Equity in Federal Contracting: Examining the Link between Minority Representation and Federal Procurement Decisions

Authors


Craig R. Smith is an assistant professor in the School of Government and Public Policy at the University of Arizona. His research focuses on managing contractual relationships in the public sector, as well as interorganizational collaboration.
E-mail:crsmith@email.arizona.edu

Sergio Fernandez is an assistant professor in the School of Public and Environmental Affairs at Indiana University. His research focuses on a variety of issues related to privatization and contracting for services, organizational change and innovation, and leadership.
E-mail:sfernan@indiana.edu

Abstract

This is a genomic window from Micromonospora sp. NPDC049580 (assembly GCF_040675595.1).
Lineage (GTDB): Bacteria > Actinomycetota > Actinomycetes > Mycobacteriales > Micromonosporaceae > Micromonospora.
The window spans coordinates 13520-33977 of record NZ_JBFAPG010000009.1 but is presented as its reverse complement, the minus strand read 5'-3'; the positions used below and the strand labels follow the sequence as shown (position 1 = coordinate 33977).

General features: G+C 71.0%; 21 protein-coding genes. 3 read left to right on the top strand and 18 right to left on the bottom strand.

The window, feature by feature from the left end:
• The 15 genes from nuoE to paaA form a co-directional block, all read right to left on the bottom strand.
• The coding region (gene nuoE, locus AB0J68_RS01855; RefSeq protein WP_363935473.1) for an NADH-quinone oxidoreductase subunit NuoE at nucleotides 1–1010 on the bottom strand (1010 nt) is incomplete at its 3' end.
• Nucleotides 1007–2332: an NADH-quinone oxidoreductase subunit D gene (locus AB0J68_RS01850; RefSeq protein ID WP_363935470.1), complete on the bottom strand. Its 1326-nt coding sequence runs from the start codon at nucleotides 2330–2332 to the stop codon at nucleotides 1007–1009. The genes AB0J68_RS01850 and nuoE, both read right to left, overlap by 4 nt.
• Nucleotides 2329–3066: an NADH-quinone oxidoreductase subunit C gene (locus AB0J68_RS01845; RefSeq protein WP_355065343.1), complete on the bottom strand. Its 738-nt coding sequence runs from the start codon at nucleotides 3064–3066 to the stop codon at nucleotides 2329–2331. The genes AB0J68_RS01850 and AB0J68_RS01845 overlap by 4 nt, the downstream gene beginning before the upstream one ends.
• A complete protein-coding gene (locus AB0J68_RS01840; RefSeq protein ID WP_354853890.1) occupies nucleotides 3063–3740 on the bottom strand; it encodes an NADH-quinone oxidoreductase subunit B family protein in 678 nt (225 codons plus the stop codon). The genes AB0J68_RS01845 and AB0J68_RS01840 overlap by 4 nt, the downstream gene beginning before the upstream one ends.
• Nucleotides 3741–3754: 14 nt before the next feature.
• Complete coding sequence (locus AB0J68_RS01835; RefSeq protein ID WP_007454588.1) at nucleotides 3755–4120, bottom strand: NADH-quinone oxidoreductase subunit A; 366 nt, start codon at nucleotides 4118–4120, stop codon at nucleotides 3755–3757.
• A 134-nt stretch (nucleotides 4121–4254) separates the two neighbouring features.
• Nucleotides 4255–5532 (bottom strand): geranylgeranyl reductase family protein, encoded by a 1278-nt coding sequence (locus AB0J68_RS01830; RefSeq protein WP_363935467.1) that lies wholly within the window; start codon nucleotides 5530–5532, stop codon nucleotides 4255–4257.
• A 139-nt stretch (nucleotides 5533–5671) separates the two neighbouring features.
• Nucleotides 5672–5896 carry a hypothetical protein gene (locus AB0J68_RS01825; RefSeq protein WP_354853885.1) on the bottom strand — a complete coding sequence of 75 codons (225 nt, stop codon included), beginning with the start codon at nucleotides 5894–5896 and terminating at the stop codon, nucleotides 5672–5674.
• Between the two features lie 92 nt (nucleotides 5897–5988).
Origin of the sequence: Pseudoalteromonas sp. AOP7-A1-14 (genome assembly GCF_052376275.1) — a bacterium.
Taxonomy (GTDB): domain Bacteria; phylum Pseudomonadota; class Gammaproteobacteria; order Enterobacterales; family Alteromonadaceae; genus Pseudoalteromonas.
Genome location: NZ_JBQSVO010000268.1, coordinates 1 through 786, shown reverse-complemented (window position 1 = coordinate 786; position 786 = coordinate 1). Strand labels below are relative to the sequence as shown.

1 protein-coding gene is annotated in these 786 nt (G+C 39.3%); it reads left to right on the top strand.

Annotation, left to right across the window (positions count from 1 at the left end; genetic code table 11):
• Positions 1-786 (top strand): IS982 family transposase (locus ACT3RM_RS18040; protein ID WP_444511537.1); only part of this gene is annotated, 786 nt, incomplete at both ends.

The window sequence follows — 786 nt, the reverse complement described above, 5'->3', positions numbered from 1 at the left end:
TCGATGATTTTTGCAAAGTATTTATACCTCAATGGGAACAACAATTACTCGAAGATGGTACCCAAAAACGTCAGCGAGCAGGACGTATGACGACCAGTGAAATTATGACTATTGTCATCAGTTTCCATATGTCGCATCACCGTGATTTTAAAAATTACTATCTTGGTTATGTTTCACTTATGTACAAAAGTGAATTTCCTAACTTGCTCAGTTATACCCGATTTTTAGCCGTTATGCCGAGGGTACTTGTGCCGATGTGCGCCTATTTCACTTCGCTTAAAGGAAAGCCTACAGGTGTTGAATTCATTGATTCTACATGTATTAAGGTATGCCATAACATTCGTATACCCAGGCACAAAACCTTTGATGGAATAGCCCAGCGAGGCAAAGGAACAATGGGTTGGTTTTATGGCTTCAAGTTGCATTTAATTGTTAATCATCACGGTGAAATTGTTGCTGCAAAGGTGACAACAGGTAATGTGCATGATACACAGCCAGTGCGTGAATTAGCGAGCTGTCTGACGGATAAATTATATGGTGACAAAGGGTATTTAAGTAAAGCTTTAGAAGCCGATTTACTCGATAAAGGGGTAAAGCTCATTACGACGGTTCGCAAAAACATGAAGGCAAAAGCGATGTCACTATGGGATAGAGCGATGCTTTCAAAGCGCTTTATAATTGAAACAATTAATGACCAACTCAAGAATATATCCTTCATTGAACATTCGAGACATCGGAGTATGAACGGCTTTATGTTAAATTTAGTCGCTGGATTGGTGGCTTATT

The federal government increasingly relies on nongovernmental organizations for procuring goods and services. This long-term trend presents a significant challenge for administrators because it risks the egalitarian values of democracy by further distancing administrative action from direct, participative, democratic oversight. The authors put forward a theory of representative bureaucracy as a way to reconcile democracy with the reality of the contemporary policy process in which unelected officials are the principal decision makers. The theory is tested in the domain of federal procurement, specifically within the contract award decisions of 60 federal agencies over three years. The authors argue that increased minority representation in leadership positions results in an increased proportion of federal contracts awarded to small minority-owned firms.

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